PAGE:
SEATTLE -- The weather may feel like a broken record in Seattle with the same rainy pattern this autumn, but the forecasts from the local National Weather Service office are singing a different tune.
Every hour, in fact.
Wednesday night into Thursday morning, those who follow the Seattle office of the National Weather Service's Twitter feed were treated to more than just current temperatures and the news that it's about to rain… again.
"Hi. It's me again," NWS meteorologist Dustin Guy tweeted Wednesday night as he began his overnight shift. "Feeling lyrical."
That tweet came at the bottom of some lyrics from The Police's classic "Message In A Bottle" along with the region's current temperatures, superimposed as a message in a bottle.
And so started an hourly serenade – a tweet each hour with a new rift on the forecast.
Guy has been frequently tweeting musically-infused messages on NWS Seattle's Twitter feed, and it's become a popular feature.
"I started doing music tweets a few years ago," Guy told FOX Weather. "I usually compose them based on a theme of some kind. Sometimes it's connected to an artist's birthday. Other times, I'll compose a tweet based on songs by either a single artist or a single album by that artist."
He said the first tweet's inspiration from The Police came from watching concert videos on his most recent day off.
"So, I decided to keep the lyrical theme going early this morning with songs that either referenced the night or, in one particular case, a specific hour (such as "3 AM Eternal" by the KLF, tweeted at 3:02 a.m.)," he said. "I've been an eclectic music listener throughout my life, so it feels pretty effortless to produce music tweets. They often include some of my favorite artists: Depeche Mode, The Cure, The Police, Radiohead, Pink Floyd, The Smiths, New Order... I was heavily influenced by the 80s 'new wave' and 'alternative rock' groups of the 70s and 80s."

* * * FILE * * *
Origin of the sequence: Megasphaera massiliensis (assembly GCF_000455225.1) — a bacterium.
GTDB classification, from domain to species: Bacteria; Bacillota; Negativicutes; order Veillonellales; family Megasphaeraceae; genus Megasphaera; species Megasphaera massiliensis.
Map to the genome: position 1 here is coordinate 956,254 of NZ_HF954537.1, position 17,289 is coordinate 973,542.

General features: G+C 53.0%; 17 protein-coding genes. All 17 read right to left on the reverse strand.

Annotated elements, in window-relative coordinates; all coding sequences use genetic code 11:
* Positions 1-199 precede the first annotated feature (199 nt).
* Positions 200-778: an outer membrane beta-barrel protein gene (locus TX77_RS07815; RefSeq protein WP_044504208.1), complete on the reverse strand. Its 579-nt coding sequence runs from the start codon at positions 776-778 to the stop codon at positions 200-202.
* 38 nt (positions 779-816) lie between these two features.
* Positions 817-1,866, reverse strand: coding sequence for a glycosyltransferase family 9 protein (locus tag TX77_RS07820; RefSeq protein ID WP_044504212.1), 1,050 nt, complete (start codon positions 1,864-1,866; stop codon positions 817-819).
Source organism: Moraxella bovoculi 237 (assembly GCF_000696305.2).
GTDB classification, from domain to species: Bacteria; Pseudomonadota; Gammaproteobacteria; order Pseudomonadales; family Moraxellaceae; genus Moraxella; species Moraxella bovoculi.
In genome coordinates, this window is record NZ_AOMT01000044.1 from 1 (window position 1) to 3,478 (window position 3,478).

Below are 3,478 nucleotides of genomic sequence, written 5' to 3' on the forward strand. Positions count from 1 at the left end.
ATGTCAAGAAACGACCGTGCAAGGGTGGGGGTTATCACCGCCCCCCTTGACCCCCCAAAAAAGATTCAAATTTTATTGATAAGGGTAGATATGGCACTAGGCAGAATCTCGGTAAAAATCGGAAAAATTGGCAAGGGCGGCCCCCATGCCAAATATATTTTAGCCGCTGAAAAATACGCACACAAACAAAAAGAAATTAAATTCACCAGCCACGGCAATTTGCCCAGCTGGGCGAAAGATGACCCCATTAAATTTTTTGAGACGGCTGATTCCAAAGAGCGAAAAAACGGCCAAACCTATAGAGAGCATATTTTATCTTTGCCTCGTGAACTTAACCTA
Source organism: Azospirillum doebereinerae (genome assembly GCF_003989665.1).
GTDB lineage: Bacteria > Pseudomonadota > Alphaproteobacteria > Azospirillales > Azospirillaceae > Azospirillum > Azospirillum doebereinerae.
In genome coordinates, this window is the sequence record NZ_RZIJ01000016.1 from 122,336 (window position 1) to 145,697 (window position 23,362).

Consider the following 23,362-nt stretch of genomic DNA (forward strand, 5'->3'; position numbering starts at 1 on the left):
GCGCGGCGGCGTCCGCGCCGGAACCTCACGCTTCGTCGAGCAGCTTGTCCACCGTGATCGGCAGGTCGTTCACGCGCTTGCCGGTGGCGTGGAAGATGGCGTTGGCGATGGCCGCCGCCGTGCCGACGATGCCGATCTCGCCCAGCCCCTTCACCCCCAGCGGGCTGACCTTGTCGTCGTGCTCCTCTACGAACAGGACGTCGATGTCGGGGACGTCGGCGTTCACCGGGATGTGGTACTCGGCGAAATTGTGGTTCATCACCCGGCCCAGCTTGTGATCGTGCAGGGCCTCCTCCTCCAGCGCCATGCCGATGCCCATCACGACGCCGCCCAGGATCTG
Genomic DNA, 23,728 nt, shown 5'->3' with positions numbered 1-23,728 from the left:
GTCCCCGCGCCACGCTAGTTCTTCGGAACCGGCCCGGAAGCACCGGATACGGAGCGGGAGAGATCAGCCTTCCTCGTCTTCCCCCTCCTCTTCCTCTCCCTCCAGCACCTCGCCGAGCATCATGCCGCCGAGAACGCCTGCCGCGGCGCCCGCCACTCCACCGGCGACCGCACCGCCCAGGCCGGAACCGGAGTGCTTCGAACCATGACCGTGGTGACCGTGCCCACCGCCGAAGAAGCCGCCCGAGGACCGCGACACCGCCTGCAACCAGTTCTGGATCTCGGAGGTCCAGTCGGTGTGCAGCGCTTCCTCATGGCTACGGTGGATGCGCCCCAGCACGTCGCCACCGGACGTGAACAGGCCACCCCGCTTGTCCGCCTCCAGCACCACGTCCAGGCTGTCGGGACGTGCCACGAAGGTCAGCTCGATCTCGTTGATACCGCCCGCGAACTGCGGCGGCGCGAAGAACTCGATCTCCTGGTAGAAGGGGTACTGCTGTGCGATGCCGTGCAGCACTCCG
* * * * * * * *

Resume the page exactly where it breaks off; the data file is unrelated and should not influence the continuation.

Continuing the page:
And indeed, many do get his ‘messages in the bottle’. The @NWSSeattle Twitter feed has over 142,000 followers and is the most-followed local National Weather Service office in America.
"We're very pleased with the balance we've struck between engaging with our followers in a fun and entertaining way when the weather is slow and changing to a more serious tone when significant weather is expected," said National Weather Service Seattle Warning Coordination Meteorologist Reid Wolcott. "Since we live in an area where there can be long stretches of time between significant weather events, this balance is critical to keeping our followers on board (and increasing their number) during the slow times. We're fortunate to have a very talented and creative team of meteorologists on board here at NWS Seattle."
The tweets provide some levity for what has been a rather gray and rainy stretch for the Seattle area.
Some city residents are indeed ‘sending out an SOS’ – Save Our Sunshine. The city just recorded one of its wettest Novembers on record with five atmospheric rivers, hasn't seen a three-day break from the rain since late September, and Halloween was the last time a day has had less than 50% cloud cover.
I dream of gardens in the desert sand...— Strategy & Sense (@StrategyNCents) December 9, 2021
If you're eager to see what comes next, Guy is working the overnight shift again Thursday night and promises a new round of musically-enhanced tweets.
"They're pretty random," Guy said. "Just depends on what inspires me on any given day!"